Female space pioneer to quit

EILEEN Collins, the first woman to pilot and command a space shuttle, has announced she will leave the US space agency, NASA.

Ms Collins, 49, said she wanted to spend more time with her family and pursue other interests. Last July she added to her string of firsts by leading NASA's harrowing first flight in space since the Columbia disaster in 2003.

The mission required Ms Collins to perform a series of unprecedented twist-and-flip manoeuvres so the shuttle's belly could be photographed for damage.

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"Eileen is a living, breathing example of the best our nation has to offer," said NASA administrator Michael Griffin. "She is, of course, a brave, superb pilot and a magnificent commander."

Qualifying as an astronaut in 1990, she became the first female pilot on a space shuttle with the flight of Discovery in 1995, the first mission to rendezvous with the Russian space station, Mir.

She also flew on Atlantis in 1997 and became the first female commander on the 1999 Columbia flight.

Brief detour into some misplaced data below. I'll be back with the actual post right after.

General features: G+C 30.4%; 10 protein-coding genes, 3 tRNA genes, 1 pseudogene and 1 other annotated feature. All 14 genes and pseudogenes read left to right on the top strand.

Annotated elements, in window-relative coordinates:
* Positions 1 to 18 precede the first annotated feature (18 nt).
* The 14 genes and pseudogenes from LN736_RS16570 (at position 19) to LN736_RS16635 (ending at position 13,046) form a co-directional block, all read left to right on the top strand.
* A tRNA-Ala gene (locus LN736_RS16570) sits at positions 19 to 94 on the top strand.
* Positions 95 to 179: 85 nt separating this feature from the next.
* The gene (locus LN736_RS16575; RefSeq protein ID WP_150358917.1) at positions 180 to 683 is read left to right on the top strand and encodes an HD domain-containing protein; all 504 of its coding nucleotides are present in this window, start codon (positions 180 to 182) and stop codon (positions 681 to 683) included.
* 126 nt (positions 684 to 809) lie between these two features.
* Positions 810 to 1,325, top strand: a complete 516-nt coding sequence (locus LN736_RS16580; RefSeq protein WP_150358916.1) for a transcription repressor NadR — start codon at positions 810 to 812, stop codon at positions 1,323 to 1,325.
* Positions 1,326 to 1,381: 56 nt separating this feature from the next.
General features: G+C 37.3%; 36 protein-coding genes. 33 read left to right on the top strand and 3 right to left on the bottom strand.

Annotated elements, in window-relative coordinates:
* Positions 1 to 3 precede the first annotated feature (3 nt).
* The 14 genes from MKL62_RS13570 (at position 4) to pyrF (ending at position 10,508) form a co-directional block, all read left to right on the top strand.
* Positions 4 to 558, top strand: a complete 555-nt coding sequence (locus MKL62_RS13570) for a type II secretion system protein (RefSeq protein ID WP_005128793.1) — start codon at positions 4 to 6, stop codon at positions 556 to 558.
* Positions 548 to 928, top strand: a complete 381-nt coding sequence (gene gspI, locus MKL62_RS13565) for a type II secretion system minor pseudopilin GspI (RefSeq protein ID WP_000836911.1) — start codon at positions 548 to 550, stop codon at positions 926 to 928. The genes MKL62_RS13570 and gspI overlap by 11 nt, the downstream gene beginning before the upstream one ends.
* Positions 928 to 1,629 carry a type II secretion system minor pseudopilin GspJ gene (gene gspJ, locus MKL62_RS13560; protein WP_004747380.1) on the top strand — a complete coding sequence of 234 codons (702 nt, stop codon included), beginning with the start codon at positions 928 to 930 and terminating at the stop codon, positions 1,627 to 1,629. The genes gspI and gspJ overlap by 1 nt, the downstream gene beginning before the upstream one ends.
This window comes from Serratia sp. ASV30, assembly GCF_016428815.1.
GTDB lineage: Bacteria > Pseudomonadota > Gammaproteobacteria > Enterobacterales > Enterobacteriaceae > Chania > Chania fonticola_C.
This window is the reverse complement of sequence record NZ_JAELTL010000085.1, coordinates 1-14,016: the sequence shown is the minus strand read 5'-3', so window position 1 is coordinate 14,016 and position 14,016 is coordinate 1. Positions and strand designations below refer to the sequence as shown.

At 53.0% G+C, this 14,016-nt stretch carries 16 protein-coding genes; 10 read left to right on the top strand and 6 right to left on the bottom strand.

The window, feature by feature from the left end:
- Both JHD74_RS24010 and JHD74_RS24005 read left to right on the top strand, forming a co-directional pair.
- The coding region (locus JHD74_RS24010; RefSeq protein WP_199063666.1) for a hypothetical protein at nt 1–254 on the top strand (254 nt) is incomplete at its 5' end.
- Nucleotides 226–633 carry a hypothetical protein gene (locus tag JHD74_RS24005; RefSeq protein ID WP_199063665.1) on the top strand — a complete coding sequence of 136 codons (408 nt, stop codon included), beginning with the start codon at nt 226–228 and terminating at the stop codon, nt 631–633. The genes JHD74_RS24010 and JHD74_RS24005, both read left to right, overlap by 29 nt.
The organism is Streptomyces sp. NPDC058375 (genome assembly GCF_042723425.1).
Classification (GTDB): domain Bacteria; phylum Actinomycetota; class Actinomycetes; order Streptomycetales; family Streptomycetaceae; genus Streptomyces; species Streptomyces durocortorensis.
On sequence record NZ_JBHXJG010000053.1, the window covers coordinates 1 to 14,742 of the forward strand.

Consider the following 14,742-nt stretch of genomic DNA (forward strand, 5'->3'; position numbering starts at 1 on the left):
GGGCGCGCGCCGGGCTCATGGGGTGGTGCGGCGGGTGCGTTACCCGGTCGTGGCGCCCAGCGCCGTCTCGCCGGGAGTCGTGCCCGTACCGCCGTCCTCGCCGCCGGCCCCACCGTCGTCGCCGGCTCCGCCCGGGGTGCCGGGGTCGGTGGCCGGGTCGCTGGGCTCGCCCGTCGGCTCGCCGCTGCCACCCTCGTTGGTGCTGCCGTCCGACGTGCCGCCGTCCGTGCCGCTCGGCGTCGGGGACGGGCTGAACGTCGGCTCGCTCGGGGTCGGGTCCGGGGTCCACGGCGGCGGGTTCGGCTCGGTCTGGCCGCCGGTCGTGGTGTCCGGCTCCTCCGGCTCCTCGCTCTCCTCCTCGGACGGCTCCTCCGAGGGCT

"I can honestly say that in my job day to day, I'm not really aware that there's any difference between male and female crew members," Ms Collins said in an interview last year. "It may be cool to the rest of the world that a woman is the commander of this flight. I think that's great."

A native of Elmira, in New York, Ms Collins studied mathematics and economics at Syracuse University and received masters degrees from Stanford and Webster universities.

She was selected as an astronaut while attending the air force test pilot school at Edwards air force base in California. She had been a mathematics professor and pilot instructor at the US Air Force Academy and a pilot instructor at Vance air force base in Oklahoma. She retired from the air force in 2005.

She began her NASA career working in engineering support for the space shuttle orbiters before joining the astronaut team that inspects the orbiters before launches. She also worked in mission control as a communicator with in-flight shuttle crews.

During her NASA career, she logged more than 872 hours in space.

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